One thing that doesn’t get talked about that much, but feels really important, is the joy and beauty of being LGBTQ+, of being a trans person, and youth getting to celebrate that part of themselves and their identity that’s often the basis of hurt and harm in other spaces. Media coverage tends to focus on the disproportionate health outcomes that exist — the bullying, the self-harm, the suicide, and the very real and serious health equity considerations that deserve our attention. But we also need to create spaces for joy, so that queer and trans people can honor and celebrate those special parts of ourselves, because there is something very beautiful about our identities, and too often the focus is on stories of tragedy and harm. Working towards liberation and justice for LGBTQ+ people ultimately makes the world better for all of us. Working for a world that is free of racism makes the world better for all of us. As much we have to talk about the harm, it’s also really important that we make space for the joy and the celebration. There is hopefulness that comes when we all have the chance to be our true selves, with the love and care and resources we need to do just that.


Celebrating Joy and Working Towards Liberation (Interview with Outright Vermont’s Dana Kaplan Part… was originally published in Nellie Mae Education Foundation on Medium, where people are continuing the conversation by highlighting and responding to this story.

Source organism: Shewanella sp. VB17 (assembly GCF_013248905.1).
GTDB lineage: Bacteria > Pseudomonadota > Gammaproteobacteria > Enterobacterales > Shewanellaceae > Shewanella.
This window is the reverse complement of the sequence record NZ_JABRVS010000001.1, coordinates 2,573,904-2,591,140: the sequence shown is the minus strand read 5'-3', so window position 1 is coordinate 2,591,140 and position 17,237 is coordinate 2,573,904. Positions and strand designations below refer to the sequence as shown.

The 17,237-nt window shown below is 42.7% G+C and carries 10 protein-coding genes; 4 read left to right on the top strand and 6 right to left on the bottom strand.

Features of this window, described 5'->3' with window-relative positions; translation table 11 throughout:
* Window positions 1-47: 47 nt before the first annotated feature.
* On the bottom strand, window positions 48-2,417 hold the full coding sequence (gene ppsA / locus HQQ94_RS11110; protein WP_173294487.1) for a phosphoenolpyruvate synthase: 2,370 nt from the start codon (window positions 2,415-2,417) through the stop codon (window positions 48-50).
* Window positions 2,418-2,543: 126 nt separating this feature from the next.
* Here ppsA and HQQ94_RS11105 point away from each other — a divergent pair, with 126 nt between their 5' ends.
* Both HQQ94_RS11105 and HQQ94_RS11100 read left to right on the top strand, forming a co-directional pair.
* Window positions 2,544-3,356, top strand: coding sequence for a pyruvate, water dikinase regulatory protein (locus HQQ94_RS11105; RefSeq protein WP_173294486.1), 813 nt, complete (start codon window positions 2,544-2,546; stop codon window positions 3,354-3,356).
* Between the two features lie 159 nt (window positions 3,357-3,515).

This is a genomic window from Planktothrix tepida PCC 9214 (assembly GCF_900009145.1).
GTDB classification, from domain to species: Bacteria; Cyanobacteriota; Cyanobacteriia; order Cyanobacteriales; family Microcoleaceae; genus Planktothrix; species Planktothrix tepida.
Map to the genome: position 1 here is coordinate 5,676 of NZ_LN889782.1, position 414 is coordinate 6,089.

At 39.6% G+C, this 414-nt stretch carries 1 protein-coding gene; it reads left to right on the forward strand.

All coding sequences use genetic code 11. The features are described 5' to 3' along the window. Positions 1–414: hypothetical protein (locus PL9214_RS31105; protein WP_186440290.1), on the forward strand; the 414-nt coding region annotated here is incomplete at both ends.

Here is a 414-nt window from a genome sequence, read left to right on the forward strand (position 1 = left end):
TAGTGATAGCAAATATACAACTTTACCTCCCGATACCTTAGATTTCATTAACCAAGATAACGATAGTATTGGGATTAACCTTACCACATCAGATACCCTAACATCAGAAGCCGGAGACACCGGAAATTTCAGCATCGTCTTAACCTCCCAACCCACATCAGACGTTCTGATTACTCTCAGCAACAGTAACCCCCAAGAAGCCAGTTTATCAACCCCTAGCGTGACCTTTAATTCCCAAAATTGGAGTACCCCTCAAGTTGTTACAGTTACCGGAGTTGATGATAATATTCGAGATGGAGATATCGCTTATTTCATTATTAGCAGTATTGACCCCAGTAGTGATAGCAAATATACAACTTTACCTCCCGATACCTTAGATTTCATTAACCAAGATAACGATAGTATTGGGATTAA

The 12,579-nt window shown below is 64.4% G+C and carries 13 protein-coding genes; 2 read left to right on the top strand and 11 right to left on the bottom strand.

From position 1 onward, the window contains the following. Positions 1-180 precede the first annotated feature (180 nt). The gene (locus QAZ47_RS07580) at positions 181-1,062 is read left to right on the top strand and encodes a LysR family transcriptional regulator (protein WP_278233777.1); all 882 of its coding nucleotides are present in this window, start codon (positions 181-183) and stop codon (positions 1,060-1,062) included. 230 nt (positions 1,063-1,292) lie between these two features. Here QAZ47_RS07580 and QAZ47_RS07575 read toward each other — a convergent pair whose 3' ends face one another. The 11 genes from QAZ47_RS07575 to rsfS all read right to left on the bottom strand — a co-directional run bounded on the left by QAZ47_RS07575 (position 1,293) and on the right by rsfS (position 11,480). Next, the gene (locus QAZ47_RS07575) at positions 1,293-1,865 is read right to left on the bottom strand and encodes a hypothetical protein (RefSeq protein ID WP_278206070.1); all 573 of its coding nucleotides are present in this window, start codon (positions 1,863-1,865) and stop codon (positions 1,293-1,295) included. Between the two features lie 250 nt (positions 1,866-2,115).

A Letter from Our Youth Advisors

To the United States Secretary of Education

Dear Secretary of Education Cardona,

Congratulations on your confirmation as U.S. Secretary of Education, and the wonderful opportunity to support young people nationwide.

We attend public schools in Lawrence, Mass. and are members of Elevated Thought, an art and social justice organization that addresses forms of systemic injustice through youth development, beautification projects, public outreach, and paid opportunities for BIPOC creatives.

We are optimistic and motivated for the future, especially because you share our focus on achieving equity and addressing systemic racism in education.

As students who are most affected by the decisions made about our learning, we want to make sure our voices are included in shaping education policies and priorities. We encourage you to regularly engage with young people because our experiences uniquely qualify us for solving the most pressing issues facing our schools.

Photo by heylagostechie on Unsplash

We are optimistic and motivated for the future, especially because you share our focus on achieving equity and addressing systemic racism in education. For our public schools to live up to their promise of opportunity for everyone, we believe the following should be key areas of focus for the new administration: